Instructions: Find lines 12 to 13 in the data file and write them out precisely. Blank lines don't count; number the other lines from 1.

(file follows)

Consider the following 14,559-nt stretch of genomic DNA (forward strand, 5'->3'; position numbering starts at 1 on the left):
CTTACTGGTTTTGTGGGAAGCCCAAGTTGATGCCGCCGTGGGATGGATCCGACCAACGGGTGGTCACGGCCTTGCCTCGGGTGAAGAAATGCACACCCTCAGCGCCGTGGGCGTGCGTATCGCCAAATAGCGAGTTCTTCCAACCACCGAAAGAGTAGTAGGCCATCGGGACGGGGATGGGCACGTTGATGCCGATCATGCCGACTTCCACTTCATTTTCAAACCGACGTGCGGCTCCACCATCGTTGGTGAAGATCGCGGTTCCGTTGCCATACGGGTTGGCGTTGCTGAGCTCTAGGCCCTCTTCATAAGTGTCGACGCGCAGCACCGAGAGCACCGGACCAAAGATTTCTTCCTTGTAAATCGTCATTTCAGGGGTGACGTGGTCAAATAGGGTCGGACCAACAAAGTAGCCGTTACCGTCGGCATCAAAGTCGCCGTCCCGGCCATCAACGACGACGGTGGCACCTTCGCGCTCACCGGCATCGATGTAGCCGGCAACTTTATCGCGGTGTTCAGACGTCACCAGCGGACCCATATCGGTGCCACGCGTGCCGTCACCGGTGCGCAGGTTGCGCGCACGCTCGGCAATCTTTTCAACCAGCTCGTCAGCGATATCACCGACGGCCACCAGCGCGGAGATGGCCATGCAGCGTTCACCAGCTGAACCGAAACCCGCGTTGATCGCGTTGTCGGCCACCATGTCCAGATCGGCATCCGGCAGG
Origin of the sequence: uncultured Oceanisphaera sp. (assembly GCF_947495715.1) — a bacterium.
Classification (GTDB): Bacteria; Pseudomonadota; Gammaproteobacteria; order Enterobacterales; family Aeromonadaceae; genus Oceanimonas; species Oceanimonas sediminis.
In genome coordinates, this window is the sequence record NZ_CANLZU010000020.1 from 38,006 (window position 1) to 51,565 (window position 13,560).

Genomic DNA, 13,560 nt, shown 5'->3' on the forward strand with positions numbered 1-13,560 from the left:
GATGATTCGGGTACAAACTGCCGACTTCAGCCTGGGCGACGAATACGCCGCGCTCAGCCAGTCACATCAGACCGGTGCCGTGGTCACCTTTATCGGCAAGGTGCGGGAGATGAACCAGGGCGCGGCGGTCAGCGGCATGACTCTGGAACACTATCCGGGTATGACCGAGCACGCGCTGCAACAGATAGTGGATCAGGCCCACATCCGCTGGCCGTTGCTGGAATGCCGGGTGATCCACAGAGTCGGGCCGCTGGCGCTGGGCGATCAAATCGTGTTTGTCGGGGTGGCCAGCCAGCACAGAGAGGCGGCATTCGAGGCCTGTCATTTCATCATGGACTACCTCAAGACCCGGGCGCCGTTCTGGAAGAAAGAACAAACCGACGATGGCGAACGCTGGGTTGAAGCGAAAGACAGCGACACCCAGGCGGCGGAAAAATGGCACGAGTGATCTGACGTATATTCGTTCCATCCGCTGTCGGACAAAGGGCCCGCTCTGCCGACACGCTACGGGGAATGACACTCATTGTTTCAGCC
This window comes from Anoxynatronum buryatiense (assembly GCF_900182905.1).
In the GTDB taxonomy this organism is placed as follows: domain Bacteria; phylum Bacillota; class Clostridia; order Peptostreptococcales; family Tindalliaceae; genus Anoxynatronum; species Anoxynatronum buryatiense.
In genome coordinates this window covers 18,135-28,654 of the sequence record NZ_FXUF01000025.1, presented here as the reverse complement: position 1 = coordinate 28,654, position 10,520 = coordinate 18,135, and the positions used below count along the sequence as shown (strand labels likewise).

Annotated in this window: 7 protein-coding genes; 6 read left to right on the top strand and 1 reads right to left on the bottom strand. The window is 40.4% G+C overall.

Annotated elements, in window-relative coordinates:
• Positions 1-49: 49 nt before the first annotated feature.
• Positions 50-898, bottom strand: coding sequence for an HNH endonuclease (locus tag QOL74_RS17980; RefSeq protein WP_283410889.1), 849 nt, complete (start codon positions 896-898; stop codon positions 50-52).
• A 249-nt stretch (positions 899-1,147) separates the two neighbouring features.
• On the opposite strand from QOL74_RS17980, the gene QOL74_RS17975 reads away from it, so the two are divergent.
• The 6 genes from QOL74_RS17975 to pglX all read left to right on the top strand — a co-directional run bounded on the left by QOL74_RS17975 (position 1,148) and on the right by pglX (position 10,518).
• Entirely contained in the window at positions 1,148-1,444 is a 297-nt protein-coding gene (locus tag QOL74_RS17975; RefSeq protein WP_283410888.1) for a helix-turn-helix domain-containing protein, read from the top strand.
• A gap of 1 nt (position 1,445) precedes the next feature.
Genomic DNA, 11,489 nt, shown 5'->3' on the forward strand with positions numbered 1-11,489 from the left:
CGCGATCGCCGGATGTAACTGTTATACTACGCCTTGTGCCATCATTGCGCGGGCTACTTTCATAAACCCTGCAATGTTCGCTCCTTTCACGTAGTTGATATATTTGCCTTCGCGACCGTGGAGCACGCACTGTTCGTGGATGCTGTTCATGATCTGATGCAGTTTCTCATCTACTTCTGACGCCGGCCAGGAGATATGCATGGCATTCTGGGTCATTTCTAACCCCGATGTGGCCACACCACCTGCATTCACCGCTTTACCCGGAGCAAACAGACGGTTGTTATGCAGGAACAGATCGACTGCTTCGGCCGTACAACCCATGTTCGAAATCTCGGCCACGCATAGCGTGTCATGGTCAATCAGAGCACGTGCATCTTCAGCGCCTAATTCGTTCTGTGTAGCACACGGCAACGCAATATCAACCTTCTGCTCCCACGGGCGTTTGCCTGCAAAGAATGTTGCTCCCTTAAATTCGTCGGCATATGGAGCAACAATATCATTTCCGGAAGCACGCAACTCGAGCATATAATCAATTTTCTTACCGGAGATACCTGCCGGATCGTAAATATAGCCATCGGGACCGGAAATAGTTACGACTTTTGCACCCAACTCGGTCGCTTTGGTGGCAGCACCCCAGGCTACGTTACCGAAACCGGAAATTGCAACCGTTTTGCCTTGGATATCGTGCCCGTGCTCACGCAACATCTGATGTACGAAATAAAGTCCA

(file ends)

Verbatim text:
Annotated elements, in window-relative coordinates:
• Positions 1-49: 49 nt before the first annotated feature.